Mutual Murder

Under perpetual siege by North Vietnamese guerilla fighters, the 2nd battalion of the 501st infantry found no refuge in their remote jungle clearing encampment. Medic George Banda, during a routine night watch, was ambushed by a group of enemy combatants, and shot in the side of the head. He fought off the first wave of attackers alone, and then retreated to cover to hide from the burning white phosphorous raining from above. As the assault continued, Banda began acting as a medic–his actual role, not a foot soldier–and treated those wounded around him. His bullet wound was painful and spurred blood from a severed artery on his temple, but he recognized that it was not immediately life-threatening. Banda sprinted nearly a hundred yards to a pile of debris to rescue his friend Ed, who had been critically injured, dodging countless rounds being fired from the insidious jungle surrounding him, and dragged him up a hill to safety. Air support for the battalion did not arrive for hours, and George had to administer first aid to the best of his ability with severely limited supplies. Ed passed away as the evacuation helicopters appeared on the horizon.

I have never been a supporter of any war, and stories like these are precisely why. Such carnage and suffering, with each death–each loss of life–having such a negligible effect on the overall outcome. George Banda acted heroically, risking his life to perform his duty and save as many lives as possible. Yet the cruel irony is that he returned shots against the North Vietnamese, participating in the same killing they were exacting on his friends. In such a situation, on that scale, there is no moral high ground. Both sides are fighting for what they think is right (or simply following orders), yet they brutally slay other human beings to achieve a political objective. That being said, I have nothing but respect for  Mr. Banda. He put his life on the line so that another might live; that is the noblest of any possible human action. Reading Banda’s explanation for his bravery brought a tear to my eye. He explains, “I’m bleeding to death… But I couldn’t leave Ed. He was my friend.”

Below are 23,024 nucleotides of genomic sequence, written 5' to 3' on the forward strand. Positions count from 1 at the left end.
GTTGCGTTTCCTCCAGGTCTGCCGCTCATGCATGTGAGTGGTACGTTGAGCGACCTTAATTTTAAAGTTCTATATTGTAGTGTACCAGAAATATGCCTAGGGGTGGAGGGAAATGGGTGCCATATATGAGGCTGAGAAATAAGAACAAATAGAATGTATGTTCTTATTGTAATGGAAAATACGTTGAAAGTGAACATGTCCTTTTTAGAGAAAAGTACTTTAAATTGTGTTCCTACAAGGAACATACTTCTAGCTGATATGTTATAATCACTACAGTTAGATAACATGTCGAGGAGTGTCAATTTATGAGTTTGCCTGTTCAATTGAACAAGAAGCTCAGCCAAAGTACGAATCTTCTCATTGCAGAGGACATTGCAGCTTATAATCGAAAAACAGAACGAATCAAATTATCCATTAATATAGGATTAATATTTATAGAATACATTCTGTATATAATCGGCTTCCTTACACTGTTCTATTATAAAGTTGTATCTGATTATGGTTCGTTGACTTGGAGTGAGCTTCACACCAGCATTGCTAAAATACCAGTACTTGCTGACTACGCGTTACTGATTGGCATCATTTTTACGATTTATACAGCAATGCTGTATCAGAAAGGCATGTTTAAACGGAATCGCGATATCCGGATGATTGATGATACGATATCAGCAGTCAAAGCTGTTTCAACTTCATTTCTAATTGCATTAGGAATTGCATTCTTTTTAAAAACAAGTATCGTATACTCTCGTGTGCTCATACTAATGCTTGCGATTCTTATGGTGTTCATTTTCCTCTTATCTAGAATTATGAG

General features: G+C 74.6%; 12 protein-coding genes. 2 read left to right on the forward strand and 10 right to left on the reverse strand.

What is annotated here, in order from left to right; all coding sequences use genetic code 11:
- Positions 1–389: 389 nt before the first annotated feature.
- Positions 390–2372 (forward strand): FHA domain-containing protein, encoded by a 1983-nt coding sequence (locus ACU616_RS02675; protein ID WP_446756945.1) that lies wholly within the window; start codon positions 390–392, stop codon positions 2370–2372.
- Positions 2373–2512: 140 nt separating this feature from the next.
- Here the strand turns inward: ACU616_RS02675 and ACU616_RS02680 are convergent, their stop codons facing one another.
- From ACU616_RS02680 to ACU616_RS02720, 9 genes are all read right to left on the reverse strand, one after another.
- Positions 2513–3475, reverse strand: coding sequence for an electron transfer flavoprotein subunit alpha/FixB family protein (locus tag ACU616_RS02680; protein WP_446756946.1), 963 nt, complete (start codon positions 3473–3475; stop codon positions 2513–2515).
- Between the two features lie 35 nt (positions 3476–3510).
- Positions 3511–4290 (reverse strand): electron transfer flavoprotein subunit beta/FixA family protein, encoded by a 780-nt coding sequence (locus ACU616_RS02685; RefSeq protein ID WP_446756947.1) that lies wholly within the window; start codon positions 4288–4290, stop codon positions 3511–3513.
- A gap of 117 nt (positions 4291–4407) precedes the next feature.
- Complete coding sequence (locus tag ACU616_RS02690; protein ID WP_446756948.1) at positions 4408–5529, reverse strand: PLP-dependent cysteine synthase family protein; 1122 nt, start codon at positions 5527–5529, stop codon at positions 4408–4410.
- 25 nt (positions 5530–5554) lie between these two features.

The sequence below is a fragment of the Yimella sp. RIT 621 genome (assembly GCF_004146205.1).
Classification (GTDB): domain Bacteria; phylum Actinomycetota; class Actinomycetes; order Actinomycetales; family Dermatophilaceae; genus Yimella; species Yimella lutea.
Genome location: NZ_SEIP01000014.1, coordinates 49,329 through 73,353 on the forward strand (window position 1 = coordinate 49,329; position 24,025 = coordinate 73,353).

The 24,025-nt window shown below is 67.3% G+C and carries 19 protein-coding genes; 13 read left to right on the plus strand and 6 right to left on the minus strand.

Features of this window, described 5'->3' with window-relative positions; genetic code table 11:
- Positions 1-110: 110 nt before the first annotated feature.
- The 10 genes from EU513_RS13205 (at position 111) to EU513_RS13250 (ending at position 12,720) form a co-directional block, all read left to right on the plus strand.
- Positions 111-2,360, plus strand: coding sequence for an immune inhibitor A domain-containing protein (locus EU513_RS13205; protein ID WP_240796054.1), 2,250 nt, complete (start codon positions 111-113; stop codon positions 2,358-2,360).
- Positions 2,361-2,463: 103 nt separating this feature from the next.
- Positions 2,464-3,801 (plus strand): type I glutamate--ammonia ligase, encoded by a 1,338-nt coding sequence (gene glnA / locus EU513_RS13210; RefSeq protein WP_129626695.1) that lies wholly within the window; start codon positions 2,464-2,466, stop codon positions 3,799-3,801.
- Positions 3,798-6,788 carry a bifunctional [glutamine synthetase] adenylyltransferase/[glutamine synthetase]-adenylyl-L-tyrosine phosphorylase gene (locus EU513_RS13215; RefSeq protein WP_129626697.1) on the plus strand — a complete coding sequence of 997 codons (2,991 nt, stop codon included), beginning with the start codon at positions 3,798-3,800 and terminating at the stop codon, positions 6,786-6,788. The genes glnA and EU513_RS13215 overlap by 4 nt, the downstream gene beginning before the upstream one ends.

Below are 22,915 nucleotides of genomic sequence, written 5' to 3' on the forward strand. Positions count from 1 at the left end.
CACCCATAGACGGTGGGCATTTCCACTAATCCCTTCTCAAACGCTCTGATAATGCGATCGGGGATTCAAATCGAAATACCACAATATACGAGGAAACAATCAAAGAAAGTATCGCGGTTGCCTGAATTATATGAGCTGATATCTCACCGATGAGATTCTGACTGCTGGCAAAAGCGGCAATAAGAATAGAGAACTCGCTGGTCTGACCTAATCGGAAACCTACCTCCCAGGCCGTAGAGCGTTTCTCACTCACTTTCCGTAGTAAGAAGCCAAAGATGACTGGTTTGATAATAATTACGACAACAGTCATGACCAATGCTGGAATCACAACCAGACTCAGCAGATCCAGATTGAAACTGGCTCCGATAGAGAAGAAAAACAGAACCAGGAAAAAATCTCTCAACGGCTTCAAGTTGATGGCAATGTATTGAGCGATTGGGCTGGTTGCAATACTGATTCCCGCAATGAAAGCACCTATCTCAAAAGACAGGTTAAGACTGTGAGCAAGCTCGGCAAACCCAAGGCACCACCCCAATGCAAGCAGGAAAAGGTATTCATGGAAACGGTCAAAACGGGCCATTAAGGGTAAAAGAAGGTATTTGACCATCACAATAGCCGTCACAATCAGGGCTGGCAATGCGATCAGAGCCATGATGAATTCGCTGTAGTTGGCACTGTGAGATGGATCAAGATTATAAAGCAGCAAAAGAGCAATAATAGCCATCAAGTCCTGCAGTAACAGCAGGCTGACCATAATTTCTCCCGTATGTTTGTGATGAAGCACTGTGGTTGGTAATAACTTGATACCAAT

It’s just a shame to know that others on the opposite side were experiencing the same thing at the hand of our military. I recognize that war might be seen as necessary under some circumstances, but that does not mean that I will support it. Instead, I’ll support the humans involved with and affected by it. Because life matters more than any political objective.

Link to George Banda’s oral history


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